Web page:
Avoiding Scratches on Your Hardwood Floors

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Your staircase should be an elegant and welcoming space in your home, but it can become an eyesore if its banister and stairs aren't consistent with the color of your floor. Paints and stains come in an array of colors and finishes, but matching them to a preexisting color can be difficult. When done properly, however, refinishing your staircase to match your floors will add a new level of sophistication to your home.

  • What you will need
  • Sandpaper- medium and fine grit
  • Chemical Paint Stripper
  • Paint Scraper
  • Drop cloth
  • Stain or Paint
  • Masking tape

1. Remove existing finish or paint from your staircase

Use a chemical paint stripper, sandpaper, paint scrapers or a combination of all three to strip any old paint or finish off your staircase. Be sure to protect surrounding walls and furniture! Sand the stairs so that they are even. Uneven sanding will become even more visible after stain is applied. When you're finished, vacuum and wipe down the stairs to remove any dust or dirt.

2. Analyze your flooring

Determine what kind of wood flooring you have and whether or not it's the same kind of wood as your staircase. Also take into consideration the age and grain patterns of your wood and make sure the lighting on the stairs and floor is consistent. These factors can impact the final color, especially if you're using stain.

3. Experiment with color until you find a match

Matching stain colors across brands and wood types can be difficult because wood is unpredictable. It might react to stain differently from one type of wood to the next. Even if you remember the brand and color of stain you used on your floor, it may not produce the exact same color on your stairs, so it's important to do a test before altering the entire staircase. Use the bottom step of your staircase to test different stain colors and compare them to the floor. Experiment with mixing different stain colors together and the length of time you let the stain sit until getting the color you desire. Remember, the length of time you leave stain on the wood before wiping it off will affect the final color. Matching paint colors is a bit easier. Most home centers can match paint colors for you if you can manage to bring in a sample. If not, bring home some sample colors of paint you think might be a match. In a hidden spot, brush on small amounts of the sample colors and allow them to dry before determining whether or not they match. Several paint brands also have iPhone applications which can determine your exact paint color with a picture. When you've finally found your desired color, write down your formula so you get the same results each time.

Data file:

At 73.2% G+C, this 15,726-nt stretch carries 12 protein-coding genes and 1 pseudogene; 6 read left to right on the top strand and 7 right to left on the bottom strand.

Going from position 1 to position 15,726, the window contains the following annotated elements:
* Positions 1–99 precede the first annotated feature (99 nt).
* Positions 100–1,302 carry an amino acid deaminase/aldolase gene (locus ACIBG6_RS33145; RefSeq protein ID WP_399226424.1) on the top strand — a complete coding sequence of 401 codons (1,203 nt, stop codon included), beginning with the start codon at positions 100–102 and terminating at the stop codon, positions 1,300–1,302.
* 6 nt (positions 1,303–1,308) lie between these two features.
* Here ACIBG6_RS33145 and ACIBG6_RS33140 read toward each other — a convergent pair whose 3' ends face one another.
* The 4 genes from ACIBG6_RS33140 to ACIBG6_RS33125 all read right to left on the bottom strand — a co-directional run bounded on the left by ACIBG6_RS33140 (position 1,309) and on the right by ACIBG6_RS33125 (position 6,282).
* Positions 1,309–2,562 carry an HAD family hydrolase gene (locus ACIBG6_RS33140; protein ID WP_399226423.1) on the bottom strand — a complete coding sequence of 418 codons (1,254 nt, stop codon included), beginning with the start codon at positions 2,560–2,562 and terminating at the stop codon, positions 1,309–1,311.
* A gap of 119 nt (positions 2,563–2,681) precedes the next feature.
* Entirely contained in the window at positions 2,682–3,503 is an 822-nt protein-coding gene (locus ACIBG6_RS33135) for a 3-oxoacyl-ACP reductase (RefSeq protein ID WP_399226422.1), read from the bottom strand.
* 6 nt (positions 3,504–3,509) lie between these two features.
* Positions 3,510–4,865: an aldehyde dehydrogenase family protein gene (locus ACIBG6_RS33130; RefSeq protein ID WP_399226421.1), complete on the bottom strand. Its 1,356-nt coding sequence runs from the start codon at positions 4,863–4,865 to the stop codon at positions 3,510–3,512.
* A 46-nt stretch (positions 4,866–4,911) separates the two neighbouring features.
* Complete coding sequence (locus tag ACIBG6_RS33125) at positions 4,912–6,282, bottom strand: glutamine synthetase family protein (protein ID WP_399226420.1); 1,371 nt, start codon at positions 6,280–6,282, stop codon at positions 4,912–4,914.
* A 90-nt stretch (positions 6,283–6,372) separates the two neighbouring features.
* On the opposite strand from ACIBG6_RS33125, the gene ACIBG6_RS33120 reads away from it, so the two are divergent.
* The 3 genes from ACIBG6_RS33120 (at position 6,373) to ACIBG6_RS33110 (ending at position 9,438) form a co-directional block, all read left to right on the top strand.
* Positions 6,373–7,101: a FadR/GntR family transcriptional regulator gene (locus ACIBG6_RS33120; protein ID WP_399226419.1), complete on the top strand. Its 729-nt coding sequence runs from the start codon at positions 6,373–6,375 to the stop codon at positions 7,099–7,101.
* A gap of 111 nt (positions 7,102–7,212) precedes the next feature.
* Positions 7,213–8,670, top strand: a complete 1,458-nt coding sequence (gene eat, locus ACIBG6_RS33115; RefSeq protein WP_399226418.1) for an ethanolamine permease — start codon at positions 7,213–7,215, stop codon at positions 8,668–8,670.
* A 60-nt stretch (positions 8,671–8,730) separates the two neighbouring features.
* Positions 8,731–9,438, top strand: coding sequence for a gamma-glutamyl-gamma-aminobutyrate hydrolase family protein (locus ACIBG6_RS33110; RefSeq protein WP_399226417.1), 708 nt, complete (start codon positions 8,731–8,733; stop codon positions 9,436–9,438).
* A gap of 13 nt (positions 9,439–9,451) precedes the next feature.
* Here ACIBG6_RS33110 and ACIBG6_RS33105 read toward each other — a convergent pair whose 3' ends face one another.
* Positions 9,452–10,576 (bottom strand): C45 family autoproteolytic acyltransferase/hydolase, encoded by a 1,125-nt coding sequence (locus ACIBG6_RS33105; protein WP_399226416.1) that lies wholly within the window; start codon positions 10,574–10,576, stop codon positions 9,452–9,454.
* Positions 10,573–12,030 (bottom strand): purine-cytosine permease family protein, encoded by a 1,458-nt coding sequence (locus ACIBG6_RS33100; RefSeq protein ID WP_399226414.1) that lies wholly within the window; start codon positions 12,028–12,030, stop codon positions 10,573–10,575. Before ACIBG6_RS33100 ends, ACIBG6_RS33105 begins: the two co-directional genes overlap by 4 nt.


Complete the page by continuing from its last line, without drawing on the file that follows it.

4. Tape

Use painter's tape or masking tape to mask the areas you're not going to paint or stain to make sure you don't get paint anywhere it shouldn't be, for example, carpet, the spindles of the bannister (unless you plan on painting those too), and around the edges of your work area.

5. Prepare the staircase

Some paints require a primer and some stains require a wood conditioner before they can be applied. Follow the instructions on the product you're using to ensure you're preparing your wood properly.

6. Apply stain or paint

Sometimes paint requires several coats to cover the wood underneath. Apply thin layers at a time, allowing them to dry completely before adding another layer. Stain generally only requires one coat, but you may choose to add another coat depending on how intense you want the color. Use a rag to apply the stain evenly to the stairs and banister in small areas at a time by rubbing it onto the wood in circular or back and forth motions, and then wiping off the excess liquids after a few minutes. Allow stain to dry completely before applying a new coat, if desired.

7. Add the finish

Once the staircase is completely dry, apply a coat of polyurethane or a finish that will match your floor, whether glossy or matte.

8. Remove masking tape

Take off the tape you applied earlier, and enjoy your beautiful newly refinished staircase!

Things to Consider

  • Open your windows and wear a breathing mask while you work to avoid breathing in chemicals. Paint and especially stain tend to have strong odors.
  • Wear safety glasses to protect your eyes.
  • Start at the top of the staircase and work your way down.
  • When blending two or more stain colors, do not mix oil-based stains with water-based stains.

Rags used with oil-based stains are flammable. Allow them to dry in the sun or saturate them with water before throwing them away.

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